Some will argue that a craft has a utilitarian purpose such as a crocheted afghan or a ceramic plate. Some will say that fine art has no utilitarian purpose and that is the sole rule they follow when drawing a distinction between the two. I say it’s really up to you!
Anyone who thinks that a tulip in a hand-thrown vase only represents usefulness as in the vase supporting the flowers and the water to refresh them has never taken a photo of or painted a still life. All possibilities lie in the imagination of the audience.
I will say that a crafter is more likely to produce products with a more homespun appeal. A craftsman may be considered one who is a master of the crafting of… a Maple table or a massive woodcut – both utilitarian and appealing to an artistic aesthetic. A fine artist may excel in traditional oil portraiture while a contemporary counterpart may make stunning street art.
Art is art. A song. A painting. A knit shawl. A fabric pitchfork. You decide.
See if you can make distinctions between craft and art – in writing or in painting or maybe in a quilt!
Next week’s topic: The short story
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In March, my husband and I, with my two BFFs in tow, traveled to Northfield, MN to see a homespun production of a community theater play written by my editor, Peggy Sheldon. I wanted to see what writing for a local audience could look like in a production.
I highly recommend giving this a shot when you need a break from the intensity of writing your novels or pressures from deadlines for articles. Write a slapstick comedy or a silly murder mystery, take it to your community theater group, and produce!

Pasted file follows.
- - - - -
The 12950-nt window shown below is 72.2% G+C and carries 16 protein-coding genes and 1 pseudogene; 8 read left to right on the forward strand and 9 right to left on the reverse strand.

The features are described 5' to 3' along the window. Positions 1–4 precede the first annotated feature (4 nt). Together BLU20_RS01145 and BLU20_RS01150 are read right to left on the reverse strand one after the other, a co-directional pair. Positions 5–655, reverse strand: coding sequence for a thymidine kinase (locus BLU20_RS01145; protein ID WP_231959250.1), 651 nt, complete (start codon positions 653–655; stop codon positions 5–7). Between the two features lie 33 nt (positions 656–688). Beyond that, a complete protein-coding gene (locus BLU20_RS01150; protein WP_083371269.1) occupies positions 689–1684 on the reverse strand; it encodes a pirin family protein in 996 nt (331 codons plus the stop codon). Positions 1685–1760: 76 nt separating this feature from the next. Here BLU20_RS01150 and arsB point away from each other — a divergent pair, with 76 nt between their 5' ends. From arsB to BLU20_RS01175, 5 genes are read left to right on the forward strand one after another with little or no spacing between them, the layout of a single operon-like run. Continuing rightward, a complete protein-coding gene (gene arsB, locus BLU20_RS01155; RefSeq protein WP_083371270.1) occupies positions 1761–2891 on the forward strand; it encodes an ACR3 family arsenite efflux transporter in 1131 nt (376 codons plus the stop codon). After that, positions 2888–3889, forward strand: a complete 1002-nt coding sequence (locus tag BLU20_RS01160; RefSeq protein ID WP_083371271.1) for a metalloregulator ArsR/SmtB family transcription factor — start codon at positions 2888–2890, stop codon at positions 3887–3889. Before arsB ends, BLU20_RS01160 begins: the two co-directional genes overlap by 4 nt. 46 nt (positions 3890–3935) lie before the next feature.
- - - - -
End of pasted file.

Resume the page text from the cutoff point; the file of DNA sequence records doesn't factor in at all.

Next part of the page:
Sheldon invited audience participation. She provided a script and cues for the willing. One of my friends who was reluctant to act a part was recruited as a flapper in the end. The play was presented as dinner theater with hors d’oeuvres and drinks beforehand and a tasty entree was consumed before the play began.
Get your writing group together to create a play, talk it up to community actors, and HAVE A BLAST!
Since we were traveling to Northfield, I took a look online to see what else may be going on in the town. We found that Perlman Teaching Museum at Carleton College was exhibiting Irish photographers’ images of the changing landscape of Ireland.
Post-Picturesque: Photographing Ireland presents nine accomplished artists, resident in the Republic and Northern Ireland, who respond to the famously picturesque Irish rural landscape with new aesthetic and critical approaches. This ambitious exhibition, curated by Perlman Teaching Museum Director Laurel Bradley, introduces the following lens-based practitioners to American audiences — many for the first time: Gary Coyle, Martin Cregg, David Farrell, Paul Gaffney, Anthony Haughey, Miriam O’Connor, Jill Quigley, Anna Rackard and Ruby Wallis.https://apps.carleton.edu/museum/ireland/